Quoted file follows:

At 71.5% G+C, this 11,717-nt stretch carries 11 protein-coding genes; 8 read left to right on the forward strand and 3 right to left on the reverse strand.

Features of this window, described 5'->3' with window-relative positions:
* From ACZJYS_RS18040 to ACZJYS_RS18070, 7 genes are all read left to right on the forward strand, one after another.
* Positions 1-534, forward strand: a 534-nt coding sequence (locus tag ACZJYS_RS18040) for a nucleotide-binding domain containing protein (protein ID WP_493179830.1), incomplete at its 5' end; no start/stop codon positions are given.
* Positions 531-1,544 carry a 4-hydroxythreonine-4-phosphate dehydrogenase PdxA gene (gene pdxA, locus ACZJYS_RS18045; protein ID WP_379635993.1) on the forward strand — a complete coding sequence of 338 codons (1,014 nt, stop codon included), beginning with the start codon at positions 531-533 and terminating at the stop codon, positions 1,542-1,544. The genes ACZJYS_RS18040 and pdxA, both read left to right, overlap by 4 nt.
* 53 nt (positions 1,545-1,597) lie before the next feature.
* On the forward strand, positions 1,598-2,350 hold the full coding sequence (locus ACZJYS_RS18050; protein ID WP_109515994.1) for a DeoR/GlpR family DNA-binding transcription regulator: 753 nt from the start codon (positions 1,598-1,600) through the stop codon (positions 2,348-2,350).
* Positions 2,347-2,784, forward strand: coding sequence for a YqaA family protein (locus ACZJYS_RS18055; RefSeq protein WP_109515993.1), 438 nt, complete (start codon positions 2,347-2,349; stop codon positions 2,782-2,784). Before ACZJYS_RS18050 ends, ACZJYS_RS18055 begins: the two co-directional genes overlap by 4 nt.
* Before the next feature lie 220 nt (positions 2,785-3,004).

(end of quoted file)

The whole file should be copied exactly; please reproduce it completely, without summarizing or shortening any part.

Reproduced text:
At 71.5% G+C, this 11,717-nt stretch carries 11 protein-coding genes; 8 read left to right on the forward strand and 3 right to left on the reverse strand.

Features of this window, described 5'->3' with window-relative positions:
* From ACZJYS_RS18040 to ACZJYS_RS18070, 7 genes are all read left to right on the forward strand, one after another.
* Positions 1-534, forward strand: a 534-nt coding sequence (locus tag ACZJYS_RS18040) for a nucleotide-binding domain containing protein (protein ID WP_493179830.1), incomplete at its 5' end; no start/stop codon positions are given.
* Positions 531-1,544 carry a 4-hydroxythreonine-4-phosphate dehydrogenase PdxA gene (gene pdxA, locus ACZJYS_RS18045; protein ID WP_379635993.1) on the forward strand — a complete coding sequence of 338 codons (1,014 nt, stop codon included), beginning with the start codon at positions 531-533 and terminating at the stop codon, positions 1,542-1,544. The genes ACZJYS_RS18040 and pdxA, both read left to right, overlap by 4 nt.
* 53 nt (positions 1,545-1,597) lie before the next feature.
* On the forward strand, positions 1,598-2,350 hold the full coding sequence (locus ACZJYS_RS18050; protein ID WP_109515994.1) for a DeoR/GlpR family DNA-binding transcription regulator: 753 nt from the start codon (positions 1,598-1,600) through the stop codon (positions 2,348-2,350).
* Positions 2,347-2,784, forward strand: coding sequence for a YqaA family protein (locus ACZJYS_RS18055; RefSeq protein WP_109515993.1), 438 nt, complete (start codon positions 2,347-2,349; stop codon positions 2,782-2,784). Before ACZJYS_RS18050 ends, ACZJYS_RS18055 begins: the two co-directional genes overlap by 4 nt.
* Before the next feature lie 220 nt (positions 2,785-3,004).